Release of the national healthcare big data in China: a historic leap in clinical research
Editorial

Release of the national healthcare big data in China: a historic leap in clinical research

Zhongheng Zhang

Department of Emergency Medicine, Sir Run-Run Shaw Hospital, Zhejiang University School of Medicine, Hangzhou 310016, China

Correspondence to: Zhongheng Zhang. Department of Emergency Medicine, Sir Run-Run Shaw Hospital, Zhejiang University School of Medicine, No. 3, East Qingchun Road, Hangzhou 310016, China. Email: zh_zhang1984@hotmail.com.

Received: 13 January 2017; Accepted: 14 January 2017; Published: 09 February 2017.

doi: 10.21037/amj.2017.02.03


At the beginning of 2017, the National scientific data sharing platform for population and health (NSDSPPH) released 49.1 TB data on Chinese population and health. The data comprise 280 million observations involving the fields of biomedicine, basic medicine, clinical medicine, public health, traditional Chinese medicine, pharmacology, population and reproductive health (http://www.ncmi.cn/1). NSDSPPH is a major project of the national science and technology infrastructure. It was launched in 2003. Clinical investigators may be interested in clinical data contained in NSDSPPH. The clinical data center is jointly established by Peking Union medical college hospital and Chinese PLA general hospital. After more than 10 years of endeavor, the clinical data center has become more and more sophisticated. Clinical data were collected from hospitals nationwide with strict criteria for data entry. Data are presented in several forms such as raw data, summary data and statistical report. The clinical data are accessible to the public and researchers. Additionally, the center also provides services of statistical analysis and data mining. Numerous scientific papers have been published using the database. Some examples include the correlation between waist circumference and respiratory function in teenagers (1), epidemiological study on coexisting prehypertension and prediabetes in northern China (2), and the Association between γ-glutamyltransferase and prehypertension (3).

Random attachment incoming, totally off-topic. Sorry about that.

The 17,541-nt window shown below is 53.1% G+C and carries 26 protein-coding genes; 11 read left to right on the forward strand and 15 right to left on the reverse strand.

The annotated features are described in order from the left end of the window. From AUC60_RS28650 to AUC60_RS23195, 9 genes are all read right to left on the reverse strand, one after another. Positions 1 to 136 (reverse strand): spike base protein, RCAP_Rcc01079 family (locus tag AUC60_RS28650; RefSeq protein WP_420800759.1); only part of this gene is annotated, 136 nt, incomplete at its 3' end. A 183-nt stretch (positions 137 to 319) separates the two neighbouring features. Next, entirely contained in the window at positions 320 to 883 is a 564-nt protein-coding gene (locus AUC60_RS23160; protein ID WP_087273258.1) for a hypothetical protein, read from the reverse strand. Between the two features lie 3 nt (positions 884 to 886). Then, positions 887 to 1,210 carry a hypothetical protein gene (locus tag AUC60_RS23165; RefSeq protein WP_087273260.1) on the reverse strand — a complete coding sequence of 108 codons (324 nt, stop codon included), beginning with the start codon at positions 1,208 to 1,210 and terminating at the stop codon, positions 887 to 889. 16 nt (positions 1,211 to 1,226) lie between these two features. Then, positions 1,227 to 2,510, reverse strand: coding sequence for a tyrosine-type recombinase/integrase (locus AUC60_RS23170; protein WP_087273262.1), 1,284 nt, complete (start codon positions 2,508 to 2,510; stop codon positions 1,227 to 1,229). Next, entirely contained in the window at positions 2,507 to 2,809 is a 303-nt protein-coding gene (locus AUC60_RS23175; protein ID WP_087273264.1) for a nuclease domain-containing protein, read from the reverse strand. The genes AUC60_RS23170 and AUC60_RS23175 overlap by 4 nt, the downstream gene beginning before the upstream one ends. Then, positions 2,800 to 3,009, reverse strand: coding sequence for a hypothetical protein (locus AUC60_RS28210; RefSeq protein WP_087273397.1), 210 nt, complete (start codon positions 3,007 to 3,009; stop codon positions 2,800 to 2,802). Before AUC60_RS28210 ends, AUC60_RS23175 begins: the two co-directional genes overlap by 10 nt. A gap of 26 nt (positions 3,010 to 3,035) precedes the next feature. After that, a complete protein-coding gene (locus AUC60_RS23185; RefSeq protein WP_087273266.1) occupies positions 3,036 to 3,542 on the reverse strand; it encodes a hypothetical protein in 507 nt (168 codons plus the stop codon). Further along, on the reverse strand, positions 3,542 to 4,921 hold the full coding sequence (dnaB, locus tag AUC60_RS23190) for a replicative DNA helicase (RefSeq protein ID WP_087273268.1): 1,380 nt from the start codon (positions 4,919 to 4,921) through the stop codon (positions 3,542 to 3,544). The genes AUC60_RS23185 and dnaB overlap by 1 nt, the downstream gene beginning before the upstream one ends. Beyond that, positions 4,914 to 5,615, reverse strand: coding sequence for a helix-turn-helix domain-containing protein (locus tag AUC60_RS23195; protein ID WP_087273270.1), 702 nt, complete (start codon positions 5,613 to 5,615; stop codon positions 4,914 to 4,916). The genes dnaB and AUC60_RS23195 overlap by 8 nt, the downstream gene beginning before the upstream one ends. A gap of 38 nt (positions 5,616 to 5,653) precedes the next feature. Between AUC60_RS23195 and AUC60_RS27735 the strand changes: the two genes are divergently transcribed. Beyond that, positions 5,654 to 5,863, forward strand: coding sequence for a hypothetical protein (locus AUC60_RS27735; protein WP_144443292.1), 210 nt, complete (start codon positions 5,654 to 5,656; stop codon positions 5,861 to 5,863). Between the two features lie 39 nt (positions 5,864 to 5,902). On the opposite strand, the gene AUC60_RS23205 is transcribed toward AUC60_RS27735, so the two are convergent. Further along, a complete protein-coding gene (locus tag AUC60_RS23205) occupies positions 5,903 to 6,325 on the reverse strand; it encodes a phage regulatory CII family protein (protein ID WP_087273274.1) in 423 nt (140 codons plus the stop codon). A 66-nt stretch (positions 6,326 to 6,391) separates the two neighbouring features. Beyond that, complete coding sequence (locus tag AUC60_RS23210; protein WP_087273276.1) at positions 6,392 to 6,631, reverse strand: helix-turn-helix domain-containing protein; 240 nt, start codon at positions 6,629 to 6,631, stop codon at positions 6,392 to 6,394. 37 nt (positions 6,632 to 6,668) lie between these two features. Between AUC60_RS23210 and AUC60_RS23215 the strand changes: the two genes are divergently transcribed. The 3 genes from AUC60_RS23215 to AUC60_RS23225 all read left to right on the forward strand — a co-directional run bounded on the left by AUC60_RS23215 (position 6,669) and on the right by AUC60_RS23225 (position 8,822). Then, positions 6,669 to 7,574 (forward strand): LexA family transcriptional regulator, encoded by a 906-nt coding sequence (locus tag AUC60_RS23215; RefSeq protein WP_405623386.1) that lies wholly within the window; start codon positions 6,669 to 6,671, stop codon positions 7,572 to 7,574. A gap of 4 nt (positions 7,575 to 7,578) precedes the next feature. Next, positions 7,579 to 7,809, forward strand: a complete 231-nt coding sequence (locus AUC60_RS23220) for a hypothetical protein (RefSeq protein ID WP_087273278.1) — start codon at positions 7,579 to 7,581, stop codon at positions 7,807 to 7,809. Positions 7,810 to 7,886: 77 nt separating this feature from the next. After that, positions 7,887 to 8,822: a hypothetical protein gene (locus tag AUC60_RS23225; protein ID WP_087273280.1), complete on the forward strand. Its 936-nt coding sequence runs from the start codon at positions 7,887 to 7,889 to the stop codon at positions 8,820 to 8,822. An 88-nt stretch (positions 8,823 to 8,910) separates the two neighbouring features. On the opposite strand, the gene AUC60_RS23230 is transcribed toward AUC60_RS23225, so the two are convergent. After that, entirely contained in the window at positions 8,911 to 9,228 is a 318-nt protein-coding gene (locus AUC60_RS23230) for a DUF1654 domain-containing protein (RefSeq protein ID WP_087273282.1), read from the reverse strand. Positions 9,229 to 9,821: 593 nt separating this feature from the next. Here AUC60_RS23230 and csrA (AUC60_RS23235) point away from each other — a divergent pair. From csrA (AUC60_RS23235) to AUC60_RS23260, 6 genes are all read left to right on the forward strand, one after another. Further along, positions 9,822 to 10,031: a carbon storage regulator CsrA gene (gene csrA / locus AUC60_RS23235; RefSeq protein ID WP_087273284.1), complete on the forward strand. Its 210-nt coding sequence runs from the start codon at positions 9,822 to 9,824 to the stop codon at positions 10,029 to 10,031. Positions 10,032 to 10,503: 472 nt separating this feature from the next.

Medical big data is a big treasure that can provide valuable information for scientific researches (4,5). Investigators can test their ideas and hypothesis by using the big data. Although China has the largest population, as well as the patient population in the word, there is little voice in the research field of clinical medicine. In major medical journals, especially the clinical journals, most high-impact articles are reported based on data from western countries. As a result, Chinese patients receive medical treatment based on guidelines derived from western countries. It is largely unknown whether results or conclusions based on western populations are generalizable to Chinese patients. The cause of this contradictory situation is partly due to the lack of awareness of the importance of heath care data exploration. Furthermore, clinical studies based on China are seldom accessible to other researchers. In other words, collected data are seldom openly accessible to the public and other investigators. The situation is that while the government invests large amount of funds on the research projects and the funded research group collects a large body of healthcare-related data, the researchers may only exploit a minority of these data and selected results are reported. This is a waste of data and funds. If the data are openly accessible, other researchers can perform data mining, individual-patient level meta-analysis from a distinct perspective. In other words, more useful information can be extracted from the dataset for medical decision making. In an analogy to gold mine, the value of big data can never be fully exploited unless it is openly accessible to researchers. Data opening is also in concordance with the international open data campaign, many journals such PloS One and British Medical Journal have declared that original articles published in their journals must include a statement on data availability (6,7).